How to Prep For A Festival and Make It Accessible

The Accessible+ ADA Tent includes seating, shade and refreshments.
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Fresh air, cheerful crowds, food trucks, live music and dancing — how fun are music festivals? However, the distances between stages, heat, dust and sometimes hectic conditions can be overwhelming at times for anyone.  Festivals are making great strides to become more inclusive, and making accommodations to welcome attendees with disabilities so they may also enjoy the festival experience.   

Festival organizers are recognizing how important it is to make sure their festivals are accessible to everyone, including attendees who have disabilities. Even with the improved accessibility like dedicated viewing areas, accessible bathrooms, and motorized wheelchair charging stations, what can those attendees do to make their festival experience a comfortable one?

In this blog, we discuss how best to prepare for a festival if you have a disability!

  1. Plan Your Parking

The first step to enjoying the festival is to get there. Make sure that you’ve contacted the festival organizers or visited the website beforehand and know where the Disabled Persons parking is located. Since there are limited slots in the parking area, law enforcement authorities or someone at the festival will require you to show some documentation that proves that you’re eligible for the ADA parking. Sometimes ADA parking is in a separate lot than general parking, so expedite your arrival by getting the details beforehand.

  1. Take A Friend With You

While festivals are quite accessible now as compared to years past, you may still need a friend or a companion with you to navigate the fun and noisy world of music festivals. The uneven ground, loud music, and huge crowds might require you to need some assistance here and there. Even if you don’t need any help, it’s best to have someone with you in case of an emergency. Besides, Festivals are a perfect place to make new memories and bond over shared interests.  You may introduce one another to a new band you may not have otherwise known about!

  1. Get Your ADA Passes

For the best festival experience, make sure to get your ADA pass and get one for your companion or friend as well. Most festivals offer one ADA pass or wristband to the person with a disability and another to the person accompanying them. These wristbands will allow you access to the special viewing area for disabled attendees as well as the accessible bathrooms.  Usually there is no “ADA Ticket” that can be purchased in advance – you’ll just need to visit the Festival Accessibility Services booth to get an ADA wirst band on site.  You may want to check the festival app to locate this booth first thing in the morning.

Elevated platform is a designated Accessible Viewing Area for People with ADA Wristbands and their companion – is wheelchair accessible, has seating, and is elevated to ensure accessible viewing of the stage and ASL.
  1. Take A Time-Out When Needed

Above all else, your health is your priority. If you feel like the place is too overcrowded or the loud music is overwhelming you, move to a quieter spot if you can and practice taking some deep breaths. If there are any other maneuvers you practice to feel better, practice those as well.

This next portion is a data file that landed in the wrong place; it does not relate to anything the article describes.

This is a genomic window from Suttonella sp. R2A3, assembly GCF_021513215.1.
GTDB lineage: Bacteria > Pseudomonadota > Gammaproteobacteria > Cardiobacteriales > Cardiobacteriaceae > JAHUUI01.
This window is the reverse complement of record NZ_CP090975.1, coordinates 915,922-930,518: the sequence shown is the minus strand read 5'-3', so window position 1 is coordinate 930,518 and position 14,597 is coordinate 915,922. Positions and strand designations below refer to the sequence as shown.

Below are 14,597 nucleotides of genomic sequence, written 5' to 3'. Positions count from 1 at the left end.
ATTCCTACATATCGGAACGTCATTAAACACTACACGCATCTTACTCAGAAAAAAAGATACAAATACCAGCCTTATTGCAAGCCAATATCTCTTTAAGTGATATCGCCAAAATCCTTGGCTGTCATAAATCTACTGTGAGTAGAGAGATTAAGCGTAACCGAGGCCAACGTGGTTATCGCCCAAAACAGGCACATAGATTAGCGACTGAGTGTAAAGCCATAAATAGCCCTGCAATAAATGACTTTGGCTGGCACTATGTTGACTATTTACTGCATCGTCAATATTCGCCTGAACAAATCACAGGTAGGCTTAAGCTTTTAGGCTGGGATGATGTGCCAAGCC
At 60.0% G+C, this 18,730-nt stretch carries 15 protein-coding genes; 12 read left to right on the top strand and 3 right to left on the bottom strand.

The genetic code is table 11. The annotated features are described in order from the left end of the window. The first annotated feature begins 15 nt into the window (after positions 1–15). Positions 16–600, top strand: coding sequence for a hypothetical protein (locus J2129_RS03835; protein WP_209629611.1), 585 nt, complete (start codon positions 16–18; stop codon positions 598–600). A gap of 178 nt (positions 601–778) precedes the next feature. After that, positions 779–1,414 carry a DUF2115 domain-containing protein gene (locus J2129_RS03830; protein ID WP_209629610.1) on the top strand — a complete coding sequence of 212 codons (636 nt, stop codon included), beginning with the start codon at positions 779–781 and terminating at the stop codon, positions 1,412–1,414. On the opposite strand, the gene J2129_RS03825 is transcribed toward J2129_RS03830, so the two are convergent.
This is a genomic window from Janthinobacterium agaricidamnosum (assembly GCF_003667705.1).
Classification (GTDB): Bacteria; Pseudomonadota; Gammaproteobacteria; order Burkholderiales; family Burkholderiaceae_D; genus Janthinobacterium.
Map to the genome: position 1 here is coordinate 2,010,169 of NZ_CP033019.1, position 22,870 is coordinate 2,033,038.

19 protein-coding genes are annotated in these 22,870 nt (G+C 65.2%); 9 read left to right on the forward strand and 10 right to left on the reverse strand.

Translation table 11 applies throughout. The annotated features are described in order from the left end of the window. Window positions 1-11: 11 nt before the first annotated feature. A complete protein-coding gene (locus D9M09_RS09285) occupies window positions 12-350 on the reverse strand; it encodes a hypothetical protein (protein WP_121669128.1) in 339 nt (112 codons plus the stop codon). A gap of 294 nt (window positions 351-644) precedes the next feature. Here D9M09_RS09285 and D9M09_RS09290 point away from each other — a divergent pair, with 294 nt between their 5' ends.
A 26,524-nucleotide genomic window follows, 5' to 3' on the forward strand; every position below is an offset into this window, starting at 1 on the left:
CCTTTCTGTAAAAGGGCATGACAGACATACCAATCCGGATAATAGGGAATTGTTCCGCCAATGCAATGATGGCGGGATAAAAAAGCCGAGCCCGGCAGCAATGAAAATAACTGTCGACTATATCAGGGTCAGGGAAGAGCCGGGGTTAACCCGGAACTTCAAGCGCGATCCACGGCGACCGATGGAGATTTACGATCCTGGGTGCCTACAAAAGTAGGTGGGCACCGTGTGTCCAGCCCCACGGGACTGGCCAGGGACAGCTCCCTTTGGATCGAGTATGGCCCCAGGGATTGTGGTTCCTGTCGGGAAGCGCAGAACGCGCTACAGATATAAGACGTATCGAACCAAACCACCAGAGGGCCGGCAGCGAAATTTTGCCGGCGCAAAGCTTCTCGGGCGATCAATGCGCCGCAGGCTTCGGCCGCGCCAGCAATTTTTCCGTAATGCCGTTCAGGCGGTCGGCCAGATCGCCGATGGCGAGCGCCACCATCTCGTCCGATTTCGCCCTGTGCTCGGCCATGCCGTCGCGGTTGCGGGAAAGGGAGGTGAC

Your wellness should always be at the forefront of your mind. Make sure that you seek the appropriate help for your anxiety management if you feel any such symptoms while at the festival.  

As festivals strive to be inclusive experiences, they are also incorporating new on-site elements to enhance their offerings for ADA festival-goers.  Recently, the Coachella Valley Music and Arts Festival in Indio, California introduced health and wellness with MieronVR to their ADA participants during the festival dates. In the specialised wellness areas on festival grounds, ADA festival-goers were able to participate in guided breathing exercises and mental health activities in VR for a welcomed reprieve from the heat and commotion.

If you still do not feel better, ask your companion to take you to an ADA or Medical tent so you can get your bearings and seek assistance if you want it. (PS- Medical Tents are not just for emergencies, you can also pickup bandaids for blisters!)

The Accessible+ and ADA Booth at The Coachella Valley Music and Arts Festival serves as a resource and hang-out space.
An ADA Festival-Goer takes a time out with MieronVR’s guided meditation exercises.
  1. Make Sure You’re Well-Stocked &Hydrated!

Attending festivals for people with disabilities also has its perks. Generally, no one will object to what you’re taking into the venue and you can use it to make sure you are well-stocked for all eventualities. 

Make a checklist well before you depart for the venue and include all your essentials in it. Your festival experience will be great if you have all your essentials with you there. Medication, charging cords for wheelchairs or any other form of machine assistance, water, sunscreen, phone chargers, snacks, your disability parking permit, and your identification documents are some important things you should take to the festival with you. 

And remember to hydrate! Being in the sun all day and travelling between stages is exhausting, but the excitement and adrenaline will be pushing you through.  It is essential to hydrate early and drink water often throughout the day!

Summary

As long as you’re well-prepared, there’s nothing stopping you from having the best festival experience ever. Festivals are taking steps to improve accessibility with every passing year and more disabled attendees are rocking out to their favorite live music than ever before. 

So, are you ready to rock out at this year’s music festival weekends?  What are some of your own tips for making the festival experience a great one?

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